Mission Statement and History

DFMC Statement of Purpose

Mindful of our special ministry in the Roman Catholic Church as the extension of the Diocesan Bishop in fiscal matters, the members of the Diocesan Fiscal Management Conference unite to be of service to the Church in the Ministry of Fiscal Management. In particular, this organization promotes the spiritual growth of its members; encourages the development of professional relationships of its members; facilitates the free exchange of ideas and information; and provides fiscal and administrative expertise and professional services to the local and national Church.

About DFMC

Membership in the Diocesan Fiscal Management Conference (DFMC) is open to all arch/dioceses and eparchies of the Catholic Church, and is represented by lay, religious and clergy, who by appointment of their diocesan bishop have responsibilities in fiscal and/or administrative matters for their arch/dioceses. Annual membership dues are assessed according to the population of each arch/diocese.

DFMC Mission

To provide leadership in fiscal management to the Catholic Church.


DFMC Core Work

  • Providing leadership in the area of fiscal management.
  • Training and formation – conference, certification, seminars.
  • Development of resources.
  • Provide service-based learning opportunities.
  • Networking and building collaborative engagement and learning opportunities.

History of the DFMC

The concept of the Diocesan Fiscal Management Conference came into being in 1969.  The idea of a conference for people involved in financial management of dioceses developed at the National Catholic Stewardship Conference in Denver in 1969.  A luncheon discussion evolved into an evening meeting in the hotel’s cocktail lounge.  Those attending this first “planning meeting” were Father Joseph Herron of Camden, Father Francis Tambellini of Greensburg, Mr. Don Cozzetti of Tucson, Mr. Dick Belknap of Denver, Mr. John Hurson of Dallas, and Mr. William Hinkes of Paterson.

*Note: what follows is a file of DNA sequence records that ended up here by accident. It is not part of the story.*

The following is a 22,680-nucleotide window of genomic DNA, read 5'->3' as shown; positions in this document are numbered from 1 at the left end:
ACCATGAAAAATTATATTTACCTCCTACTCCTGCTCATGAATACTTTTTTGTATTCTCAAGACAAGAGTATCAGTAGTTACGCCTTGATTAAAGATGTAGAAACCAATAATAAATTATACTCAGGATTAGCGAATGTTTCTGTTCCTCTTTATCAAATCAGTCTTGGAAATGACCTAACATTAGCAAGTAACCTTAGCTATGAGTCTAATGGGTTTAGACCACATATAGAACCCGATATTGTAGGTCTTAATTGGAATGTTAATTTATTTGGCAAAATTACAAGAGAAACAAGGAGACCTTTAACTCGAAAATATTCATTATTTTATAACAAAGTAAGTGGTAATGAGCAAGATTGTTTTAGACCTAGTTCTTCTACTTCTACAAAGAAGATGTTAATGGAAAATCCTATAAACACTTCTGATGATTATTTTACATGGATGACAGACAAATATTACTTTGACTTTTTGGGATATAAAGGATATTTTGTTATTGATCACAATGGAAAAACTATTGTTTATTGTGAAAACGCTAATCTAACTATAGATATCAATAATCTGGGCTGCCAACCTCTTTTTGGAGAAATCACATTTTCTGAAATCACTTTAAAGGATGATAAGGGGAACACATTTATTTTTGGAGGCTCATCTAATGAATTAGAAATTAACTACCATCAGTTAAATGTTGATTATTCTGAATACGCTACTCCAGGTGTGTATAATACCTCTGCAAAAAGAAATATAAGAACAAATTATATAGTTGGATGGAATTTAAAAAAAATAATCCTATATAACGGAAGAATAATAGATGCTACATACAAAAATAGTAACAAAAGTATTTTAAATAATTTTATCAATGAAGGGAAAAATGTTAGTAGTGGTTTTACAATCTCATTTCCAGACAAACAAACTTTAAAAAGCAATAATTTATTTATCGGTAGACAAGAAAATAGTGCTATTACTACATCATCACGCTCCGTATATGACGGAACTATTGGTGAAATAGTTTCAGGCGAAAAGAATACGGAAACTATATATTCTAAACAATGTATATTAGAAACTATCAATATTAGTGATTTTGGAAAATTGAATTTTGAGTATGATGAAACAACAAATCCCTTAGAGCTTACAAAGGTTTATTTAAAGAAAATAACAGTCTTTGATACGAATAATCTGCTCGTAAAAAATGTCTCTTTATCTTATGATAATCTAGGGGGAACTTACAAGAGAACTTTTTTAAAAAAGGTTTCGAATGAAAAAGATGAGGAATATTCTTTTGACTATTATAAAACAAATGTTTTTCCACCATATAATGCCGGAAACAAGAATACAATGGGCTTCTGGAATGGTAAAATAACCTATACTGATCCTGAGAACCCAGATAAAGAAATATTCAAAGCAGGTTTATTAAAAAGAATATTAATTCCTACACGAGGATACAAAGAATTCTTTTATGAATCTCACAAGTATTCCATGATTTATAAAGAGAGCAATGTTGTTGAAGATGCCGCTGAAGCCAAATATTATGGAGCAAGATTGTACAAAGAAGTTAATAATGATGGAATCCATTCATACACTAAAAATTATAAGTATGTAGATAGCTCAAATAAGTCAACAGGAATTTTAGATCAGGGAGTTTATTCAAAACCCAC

At the time, these visionaries were all relatively new in their positions. They felt that stewardship concepts were interesting, but as financial managers they had a broader area of concern. Each of them had different backgrounds, each one of them was learning a good deal on their own and agreed that it made sense to gather occasionally to share their experiences. They met with Archbishop James V. Casey of Denver the next day and found him to be very supportive of their ideas. He agreed to write to his fellow bishops to determine their level of interest in such a conference. The response was very positive, and the same group met in January 1970 in Denver to plan for the first conference.
This was soon after Vatican II and the concept of laity in positions of authority within the Church was still unique. One of the major concerns was in how this group would be perceived.  They did not want it to appear in any way as a potential movement to consolidate power, and therefore stated specifically from the beginning that the purpose of the conference was strictly for the exchange of information. There was a special effort not to appoint a Chair, and they maintained a majority of priests on the Executive Committee. Corporate sponsors were not allowed in order to avoid implications that some corporations had an inside track to the finance people. All participants had to be representatives of a Diocese. In keeping with the emphasis on providing a forum to exchange ideas, all meals were provided as part of the conference to keep the group together, and hospitality suites were held each evening to encourage informal meetings and discussions. No guest programs or tours were offered during the first few years – strictly business!